Christmas in Connecticut


Action / Comedy / Romance


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Downloaded 14,543 times
November 15, 2014 at 06:00 AM



Barbara Stanwyck as Elizabeth Lane
John Dehner as State Trooper #2
Sydney Greenstreet as Alexander Yardley
Dennis Morgan as Jefferson Jones
1.64 GB
Not Rated
23.976 fps
1hr 42 min
P/S 6 / 13

Movie Reviews

Reviewed by lindaog 10 / 10

Ultimate Christmas movie

I first saw this film about 15 years ago, and I have been enchanted by it ever since. It is such a feel-good experience, that I could happily watch it at any time of the year. However, to me, it is the ultimate Christmas movie.

The fact that it is in B&W is irrelevant - although I often wonder what it would be like in colour. You can just get that warm, glowing feeling watching the Christmas events unfold.

Stanwyck and Morgan are perfect together, and Greenstreet is the antithesis of his usual character, Sakall is a blustering joy to watch.

It is light relief and certainly does not tax the brain, but leaves you feeling glad that you saw it.

I can't wait for it to become available on DVD in the UK. I shall certainly be at the front of the queue to buy it.

Reviewed by bkoganbing 9 / 10

Lightweight But Pleasant Holiday Feature

It finally hit me watching my VHS of Christmas in Connecticut what other film this one reminded me of. If it weren't for the fact that the other was done 20 years later, I'd say it was a remake.

Just as Rock Hudson was a phony fishing expert for Abercrombie&Fitch who had to get some on the job training at a fishing tournament, Barbara Stanwyck plays an forties version of Martha Stewart.

Stanwyck's a cooking columnist who's built up this whole image of living on a small Connecticut farm with husband and baby cooking all these marvelous delicacies. Trouble is she's unmarried, childless, writes her column from her apartment in New York and doesn't know how to boil water. But her writing is a hit with the public.

Trouble comes when she's hijacked into cooking a home Christmas dinner for a war hero sailor played by Dennis Morgan who gets to sing a couple of songs as well. Got to keep up the image at any cost. And her publisher Sidney Greenstreet likes the idea so well that he invites himself to the dinner.

So with borrowed farm, baby, and Reginald Gardiner who'd like to make it real with Stanwyck she tries to brazen it through.

Christmas in Connecticut's now a Yuletide classic and deservedly so. The leads are warm and human and they get great support from the assembled players. S.Z. Sakall as the Hungarian restaurant owner/friend of Stanwyck from whom she gets her cooking information and Una O'Connor as the housekeeper have a nice chemistry between them. Reginald Gardiner and Stanwyck have no chemistry at all, obvious to all but Reggie and he's funny in his stuffed shirt way.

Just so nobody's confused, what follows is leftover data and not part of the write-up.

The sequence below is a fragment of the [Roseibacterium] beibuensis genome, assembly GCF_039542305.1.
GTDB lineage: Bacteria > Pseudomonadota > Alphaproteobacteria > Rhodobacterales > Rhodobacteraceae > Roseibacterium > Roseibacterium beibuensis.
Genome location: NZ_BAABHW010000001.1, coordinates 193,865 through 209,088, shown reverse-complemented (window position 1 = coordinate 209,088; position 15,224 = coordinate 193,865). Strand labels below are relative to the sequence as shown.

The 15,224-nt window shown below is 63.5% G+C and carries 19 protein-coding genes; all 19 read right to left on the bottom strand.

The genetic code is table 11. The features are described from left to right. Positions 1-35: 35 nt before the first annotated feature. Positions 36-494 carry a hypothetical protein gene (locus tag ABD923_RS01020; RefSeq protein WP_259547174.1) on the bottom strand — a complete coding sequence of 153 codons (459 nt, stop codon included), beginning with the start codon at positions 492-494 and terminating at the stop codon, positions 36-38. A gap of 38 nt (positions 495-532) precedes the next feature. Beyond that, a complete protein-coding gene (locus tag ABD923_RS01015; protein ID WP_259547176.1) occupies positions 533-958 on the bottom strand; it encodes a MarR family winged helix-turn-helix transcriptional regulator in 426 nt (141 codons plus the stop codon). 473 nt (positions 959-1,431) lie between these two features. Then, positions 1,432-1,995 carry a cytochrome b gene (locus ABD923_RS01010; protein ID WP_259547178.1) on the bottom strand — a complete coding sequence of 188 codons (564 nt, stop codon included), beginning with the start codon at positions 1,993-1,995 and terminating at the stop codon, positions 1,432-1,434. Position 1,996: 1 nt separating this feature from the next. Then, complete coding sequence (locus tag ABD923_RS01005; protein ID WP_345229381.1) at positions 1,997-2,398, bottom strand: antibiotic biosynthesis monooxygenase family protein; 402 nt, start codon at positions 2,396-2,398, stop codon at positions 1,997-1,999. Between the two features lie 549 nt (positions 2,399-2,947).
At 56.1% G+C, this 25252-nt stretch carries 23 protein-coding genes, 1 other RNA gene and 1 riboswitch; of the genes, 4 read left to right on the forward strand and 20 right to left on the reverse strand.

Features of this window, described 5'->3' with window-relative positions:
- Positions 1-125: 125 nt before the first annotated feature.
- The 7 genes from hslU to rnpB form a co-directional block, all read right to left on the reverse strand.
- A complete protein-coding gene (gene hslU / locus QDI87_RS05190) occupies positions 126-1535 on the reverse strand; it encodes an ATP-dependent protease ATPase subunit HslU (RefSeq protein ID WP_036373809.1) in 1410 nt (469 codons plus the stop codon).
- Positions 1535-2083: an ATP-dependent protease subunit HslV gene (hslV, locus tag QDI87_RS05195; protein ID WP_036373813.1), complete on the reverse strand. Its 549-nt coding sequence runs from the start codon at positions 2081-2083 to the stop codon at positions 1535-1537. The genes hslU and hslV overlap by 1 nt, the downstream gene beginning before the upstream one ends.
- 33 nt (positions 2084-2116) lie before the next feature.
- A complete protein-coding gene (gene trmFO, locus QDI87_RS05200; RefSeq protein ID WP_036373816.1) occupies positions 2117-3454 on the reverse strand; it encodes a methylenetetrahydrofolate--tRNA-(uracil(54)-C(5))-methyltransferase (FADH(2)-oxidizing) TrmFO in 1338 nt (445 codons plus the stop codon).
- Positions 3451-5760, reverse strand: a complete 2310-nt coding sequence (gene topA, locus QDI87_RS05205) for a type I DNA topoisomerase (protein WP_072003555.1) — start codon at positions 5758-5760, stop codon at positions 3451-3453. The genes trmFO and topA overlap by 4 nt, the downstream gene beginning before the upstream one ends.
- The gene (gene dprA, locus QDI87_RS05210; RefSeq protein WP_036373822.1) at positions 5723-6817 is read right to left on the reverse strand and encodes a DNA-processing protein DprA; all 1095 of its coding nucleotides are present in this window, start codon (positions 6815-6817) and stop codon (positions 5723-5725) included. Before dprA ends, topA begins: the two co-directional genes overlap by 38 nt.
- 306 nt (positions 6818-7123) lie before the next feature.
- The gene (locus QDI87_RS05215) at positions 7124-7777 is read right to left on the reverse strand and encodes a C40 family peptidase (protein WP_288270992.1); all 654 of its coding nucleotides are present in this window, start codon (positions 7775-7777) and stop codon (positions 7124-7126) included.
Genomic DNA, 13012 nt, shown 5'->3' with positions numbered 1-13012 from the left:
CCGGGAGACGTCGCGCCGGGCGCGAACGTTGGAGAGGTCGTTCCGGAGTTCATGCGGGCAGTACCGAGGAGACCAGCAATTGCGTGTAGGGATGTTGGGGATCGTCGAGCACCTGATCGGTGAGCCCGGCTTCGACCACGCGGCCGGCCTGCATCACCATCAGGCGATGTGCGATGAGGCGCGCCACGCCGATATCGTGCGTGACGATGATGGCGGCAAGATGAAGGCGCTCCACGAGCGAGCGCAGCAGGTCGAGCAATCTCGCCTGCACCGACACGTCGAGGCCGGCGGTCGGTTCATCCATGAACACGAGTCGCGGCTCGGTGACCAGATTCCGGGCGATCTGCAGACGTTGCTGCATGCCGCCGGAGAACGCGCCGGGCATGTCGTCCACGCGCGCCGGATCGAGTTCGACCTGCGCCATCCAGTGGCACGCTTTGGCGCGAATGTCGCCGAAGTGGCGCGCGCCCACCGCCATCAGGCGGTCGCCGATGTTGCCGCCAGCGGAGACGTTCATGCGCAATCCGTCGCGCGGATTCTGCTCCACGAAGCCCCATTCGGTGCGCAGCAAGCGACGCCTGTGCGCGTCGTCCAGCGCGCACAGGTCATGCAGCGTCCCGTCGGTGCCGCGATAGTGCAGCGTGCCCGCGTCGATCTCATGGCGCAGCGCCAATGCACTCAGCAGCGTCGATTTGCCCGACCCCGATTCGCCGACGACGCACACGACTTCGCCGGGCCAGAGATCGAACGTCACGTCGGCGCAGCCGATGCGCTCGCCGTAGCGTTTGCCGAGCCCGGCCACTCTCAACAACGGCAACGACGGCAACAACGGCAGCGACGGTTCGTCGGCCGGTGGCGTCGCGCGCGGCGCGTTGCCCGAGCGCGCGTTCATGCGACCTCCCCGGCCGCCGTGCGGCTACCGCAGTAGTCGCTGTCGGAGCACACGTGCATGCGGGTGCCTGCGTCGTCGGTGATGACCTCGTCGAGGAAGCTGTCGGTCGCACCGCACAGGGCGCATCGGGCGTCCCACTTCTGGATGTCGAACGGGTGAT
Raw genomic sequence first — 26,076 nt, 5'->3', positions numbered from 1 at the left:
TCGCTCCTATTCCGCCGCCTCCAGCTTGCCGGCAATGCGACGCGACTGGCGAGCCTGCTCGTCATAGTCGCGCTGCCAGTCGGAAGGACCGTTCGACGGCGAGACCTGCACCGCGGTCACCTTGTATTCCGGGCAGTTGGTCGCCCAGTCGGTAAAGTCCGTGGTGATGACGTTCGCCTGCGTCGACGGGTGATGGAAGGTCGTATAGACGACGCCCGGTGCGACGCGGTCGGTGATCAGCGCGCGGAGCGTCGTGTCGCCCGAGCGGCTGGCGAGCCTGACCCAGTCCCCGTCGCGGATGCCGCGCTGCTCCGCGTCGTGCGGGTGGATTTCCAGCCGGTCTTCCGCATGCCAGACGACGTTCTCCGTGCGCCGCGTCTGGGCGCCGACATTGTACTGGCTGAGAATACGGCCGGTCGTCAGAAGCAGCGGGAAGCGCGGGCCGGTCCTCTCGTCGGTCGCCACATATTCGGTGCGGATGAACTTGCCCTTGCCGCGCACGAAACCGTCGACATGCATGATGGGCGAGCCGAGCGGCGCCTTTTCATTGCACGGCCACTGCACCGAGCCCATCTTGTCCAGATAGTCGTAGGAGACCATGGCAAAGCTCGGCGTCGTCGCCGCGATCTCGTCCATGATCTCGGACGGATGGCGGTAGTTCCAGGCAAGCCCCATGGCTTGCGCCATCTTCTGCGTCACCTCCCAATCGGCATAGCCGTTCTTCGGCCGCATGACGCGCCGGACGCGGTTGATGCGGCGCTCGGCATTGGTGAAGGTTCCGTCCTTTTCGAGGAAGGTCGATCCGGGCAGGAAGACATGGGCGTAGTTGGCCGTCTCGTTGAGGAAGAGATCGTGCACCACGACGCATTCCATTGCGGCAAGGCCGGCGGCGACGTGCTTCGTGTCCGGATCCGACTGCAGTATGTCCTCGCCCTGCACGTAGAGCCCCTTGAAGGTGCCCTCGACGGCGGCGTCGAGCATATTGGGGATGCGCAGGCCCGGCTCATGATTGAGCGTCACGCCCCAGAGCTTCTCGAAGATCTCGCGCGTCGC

Most people remember this film as one of Sidney Greenstreet's few ventures into comedy. If he's not an outright villain, a cynical observer of life or a tyrannical tycoon, Greenstreet is few other things on screen. Christmas in Connecticut gave him a rare opportunity to burlesque his own image and he made the most of it.

In a biography of Barbara Stanwyck, she mentions she enjoyed making Christmas in Connecticut as a welcome change from some villainous parts like Double Indemnity she'd been doing recently. One of the things that made doing the film so enjoyable was that between takes, director Peter Godfrey and Greenstreet would do some impromptu entertaining of cast and crew with English Music Hall numbers. Made for a relaxed and warm set and the cast responded accordingly.

Now if only someone had been filming those numbers.

Reviewed by Neil Doyle 5 / 10

Pleasing holiday comedy thanks to splendid cast...

Anyone who has watched the recent remake of 'Christmas in Connecticut' will fully appreciate just how wonderful the slim story was in the hands of Barbara Stanwyck, Dennis Morgan and Sydney Greenstreet. No masterpiece, but so much better than the weak remake. The whole film revolves around the mistaken belief by editor Greenstreet that Stanwyck (his favorite Martha Stewart-type of writer) is a homemaker with a house, husband and baby in the country. This, of course, means that the inventive woman has to enlist the aid of others to play out her scheme when Greenstreet invites himself and a ship-wrecked sailor (Dennis Morgan) for the holiday week-end.

The slight comedy develops a few complications along the way--and it all looks very holidayish with the lovely country home in Connecticut--which, thanks to Warner Bros. art decoration, looks like something from a magazine cover. Stanwyck's forte is really heavy drama but here she displays a light enough touch to make her scenes with Morgan and Greenstreet delightful to watch. She gets great support from Una O'Connor, S.Z. Sakall and Reginald Gardiner under Peter Godfrey's light-hearted direction.

It's as unpretentious a confection as a child's homemade Christmas card and just as charming--light and fluffy entertainment that makes no great demands on your viewing pleasure. Worth viewing, especially around the holidays.

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